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Abstract
The beginning of the twentieth century was witness to a booming – and lucrative – children’s press: for girls, the bourgeois and enormously successful La Semaine de Suzette with its iconic art nouveau masthead was launched by Henri Gautier in 1905, its cheaper and chief competitor, Fillette began in 1909 by the much vilified and successful Offenstadt press. For boy readers, the Offenstadt press proposed the garishly colorful L’Épatant (1908) and the more adventurous L’Intrépide (1910). While the First World War disrupted publishing rhythms, many magazines survived. Some new publications, such as the éditions Nilsson’s Les Trois Couleurs emerged and existed only during wartime (1914-1919), comprising exclusively of stories related to the ongoing war. Here, and elsewhere, the picture story and comics continued to occupy a privileged place. This chapter will focus on a selection of children’s periodicals published during the war to highlight the roles played by long-running comics characters such as Bécassine (La Semaine de Suzette) and Lili (Fillette) in accompanying their young readers through the war. The characters incarnate the balance – sometimes ignored, sometimes carefully maintained, depending on the publisher – between entertainment and education. In addition, the paratexts, ranging from letters to games and advertisements, are a rich source of insight into the interaction between consumerism and affect, the latter heightened, the former more constrained and targeted, during wartime.
Keywords
comics, magazines, children's culture, affect

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Citation

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MLA
Ahmed, Maaheen. “Popular Culture.” The Edinburgh Companion to First World War Periodicals, edited by Marysa Demoor et al., Edinburgh University Press, 2023, pp. 95–112.
APA
Ahmed, M. (2023). Popular culture. In M. Demoor, C. Van Dijck, & B. Van Puymbroeck (Eds.), The Edinburgh companion to First World War periodicals (pp. 95–112). Edinburgh: Edinburgh University Press.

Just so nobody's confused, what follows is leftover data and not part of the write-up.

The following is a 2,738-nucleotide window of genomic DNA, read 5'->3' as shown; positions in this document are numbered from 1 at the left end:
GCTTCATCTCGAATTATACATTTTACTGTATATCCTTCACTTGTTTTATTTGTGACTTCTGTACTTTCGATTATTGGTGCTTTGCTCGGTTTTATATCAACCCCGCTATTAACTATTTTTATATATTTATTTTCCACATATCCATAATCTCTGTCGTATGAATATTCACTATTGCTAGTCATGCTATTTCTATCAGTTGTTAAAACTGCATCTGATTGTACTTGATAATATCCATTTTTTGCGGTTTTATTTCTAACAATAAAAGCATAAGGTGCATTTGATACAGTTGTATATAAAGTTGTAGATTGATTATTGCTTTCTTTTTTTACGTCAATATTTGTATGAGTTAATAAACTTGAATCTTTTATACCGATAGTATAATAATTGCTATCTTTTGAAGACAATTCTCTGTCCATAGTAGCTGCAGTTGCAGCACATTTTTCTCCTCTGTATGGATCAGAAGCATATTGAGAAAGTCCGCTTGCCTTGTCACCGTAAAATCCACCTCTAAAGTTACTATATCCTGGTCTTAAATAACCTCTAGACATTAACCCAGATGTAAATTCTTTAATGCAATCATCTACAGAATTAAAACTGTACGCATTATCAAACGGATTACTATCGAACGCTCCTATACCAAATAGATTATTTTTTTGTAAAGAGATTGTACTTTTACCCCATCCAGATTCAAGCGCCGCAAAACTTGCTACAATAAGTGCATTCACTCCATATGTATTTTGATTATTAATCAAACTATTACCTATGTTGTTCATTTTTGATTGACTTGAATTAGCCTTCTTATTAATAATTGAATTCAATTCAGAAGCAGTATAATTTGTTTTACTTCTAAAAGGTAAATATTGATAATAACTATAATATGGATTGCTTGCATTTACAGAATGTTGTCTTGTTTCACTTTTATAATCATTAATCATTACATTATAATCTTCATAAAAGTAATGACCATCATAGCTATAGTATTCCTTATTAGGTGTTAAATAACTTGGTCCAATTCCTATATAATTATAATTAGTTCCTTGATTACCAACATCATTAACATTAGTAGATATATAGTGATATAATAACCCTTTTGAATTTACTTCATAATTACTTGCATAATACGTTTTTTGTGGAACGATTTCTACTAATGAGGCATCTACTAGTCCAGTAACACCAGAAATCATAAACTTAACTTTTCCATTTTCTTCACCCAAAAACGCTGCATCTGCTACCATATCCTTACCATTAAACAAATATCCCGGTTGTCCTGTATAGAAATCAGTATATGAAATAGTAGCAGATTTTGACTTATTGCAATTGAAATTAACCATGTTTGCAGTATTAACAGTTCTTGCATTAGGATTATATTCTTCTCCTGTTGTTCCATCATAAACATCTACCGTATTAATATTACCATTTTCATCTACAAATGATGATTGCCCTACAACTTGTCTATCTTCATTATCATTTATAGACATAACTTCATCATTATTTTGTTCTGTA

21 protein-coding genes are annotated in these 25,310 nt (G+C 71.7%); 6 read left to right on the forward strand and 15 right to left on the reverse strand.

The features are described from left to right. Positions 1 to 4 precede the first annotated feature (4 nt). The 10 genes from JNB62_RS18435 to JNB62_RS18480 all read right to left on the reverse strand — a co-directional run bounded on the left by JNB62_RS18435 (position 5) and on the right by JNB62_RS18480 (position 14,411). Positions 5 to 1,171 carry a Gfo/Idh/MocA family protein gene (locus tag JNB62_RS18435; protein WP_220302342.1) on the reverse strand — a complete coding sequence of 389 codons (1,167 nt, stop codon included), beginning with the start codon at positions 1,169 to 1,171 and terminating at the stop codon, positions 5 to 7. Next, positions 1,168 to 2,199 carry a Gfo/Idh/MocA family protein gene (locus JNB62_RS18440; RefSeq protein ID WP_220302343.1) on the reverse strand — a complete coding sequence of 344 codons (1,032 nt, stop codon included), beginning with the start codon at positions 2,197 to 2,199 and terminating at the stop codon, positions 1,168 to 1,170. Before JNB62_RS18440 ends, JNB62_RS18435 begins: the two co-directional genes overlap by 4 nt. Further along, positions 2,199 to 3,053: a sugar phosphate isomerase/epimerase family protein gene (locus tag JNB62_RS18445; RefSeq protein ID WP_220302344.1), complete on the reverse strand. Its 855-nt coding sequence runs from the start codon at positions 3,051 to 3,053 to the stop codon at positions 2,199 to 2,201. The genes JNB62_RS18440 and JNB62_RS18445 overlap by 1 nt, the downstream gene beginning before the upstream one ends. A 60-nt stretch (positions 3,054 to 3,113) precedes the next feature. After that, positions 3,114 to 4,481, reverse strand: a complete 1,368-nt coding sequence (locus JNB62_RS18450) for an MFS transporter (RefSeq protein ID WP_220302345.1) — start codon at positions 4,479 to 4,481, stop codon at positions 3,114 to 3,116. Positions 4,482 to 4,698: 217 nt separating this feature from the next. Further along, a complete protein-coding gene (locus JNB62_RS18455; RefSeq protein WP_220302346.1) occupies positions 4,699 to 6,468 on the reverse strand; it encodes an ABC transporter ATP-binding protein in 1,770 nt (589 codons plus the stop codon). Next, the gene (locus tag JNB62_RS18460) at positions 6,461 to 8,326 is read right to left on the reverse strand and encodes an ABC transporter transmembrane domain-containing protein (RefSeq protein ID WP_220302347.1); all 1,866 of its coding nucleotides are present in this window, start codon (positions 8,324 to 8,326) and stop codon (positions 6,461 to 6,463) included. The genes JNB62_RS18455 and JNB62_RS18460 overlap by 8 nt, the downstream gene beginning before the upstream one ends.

Chicago author-date
Ahmed, Maaheen. 2023. “Popular Culture.” In The Edinburgh Companion to First World War Periodicals, edited by Marysa Demoor, Cedric Van Dijck, and Birgit Van Puymbroeck, 95–112. Edinburgh: Edinburgh University Press.
Chicago author-date (all authors)
Ahmed, Maaheen. 2023. “Popular Culture.” In The Edinburgh Companion to First World War Periodicals, ed by. Marysa Demoor, Cedric Van Dijck, and Birgit Van Puymbroeck, 95–112. Edinburgh: Edinburgh University Press.
Vancouver
1.
Ahmed M. Popular culture. In: Demoor M, Van Dijck C, Van Puymbroeck B, editors. The Edinburgh companion to First World War periodicals. Edinburgh: Edinburgh University Press; 2023. p. 95–112.
IEEE
[1]
M. Ahmed, “Popular culture,” in The Edinburgh companion to First World War periodicals, M. Demoor, C. Van Dijck, and B. Van Puymbroeck, Eds. Edinburgh: Edinburgh University Press, 2023, pp. 95–112.
@incollection{01GV44E1GNNYP40KAX49813W9B,
  abstract     = {{The beginning of the twentieth century was witness to a booming – and lucrative – children’s press: for girls, the bourgeois and enormously successful La Semaine de Suzette with its iconic art nouveau masthead was launched by Henri Gautier in 1905, its cheaper and chief competitor, Fillette began in 1909 by the much vilified and successful Offenstadt press. For boy readers, the Offenstadt press proposed the garishly colorful L’Épatant (1908) and the more adventurous L’Intrépide (1910). While the First World War disrupted publishing rhythms, many magazines survived. Some new publications, such as the éditions Nilsson’s Les Trois Couleurs emerged and existed only during wartime (1914-1919), comprising exclusively of stories related to the ongoing war. Here, and elsewhere, the picture story and comics continued to occupy a privileged place. 
This chapter will focus on a selection of children’s periodicals published during the war to highlight the roles played by long-running comics characters such as Bécassine (La Semaine de Suzette) and Lili (Fillette) in accompanying their young readers through the war. The characters incarnate the balance – sometimes ignored, sometimes carefully maintained, depending on the publisher – between entertainment and education. In addition, the paratexts, ranging from letters to games and advertisements, are a rich source of insight into the interaction between consumerism and affect, the latter heightened, the former more constrained and targeted, during wartime.}},
  author       = {{Ahmed, Maaheen}},
  booktitle    = {{The Edinburgh companion to First World War periodicals}},
  editor       = {{Demoor, Marysa and Van Dijck, Cedric and Van Puymbroeck, Birgit}},
  isbn         = {{9781474494717}},
  keywords     = {{comics,magazines,children's culture,affect}},
  language     = {{eng}},
  pages        = {{95--112}},
  publisher    = {{Edinburgh University Press}},
  series       = {{Edinburgh Companions to Literature and the Humanities}},
  title        = {{Popular culture}},
  year         = {{2023}},
}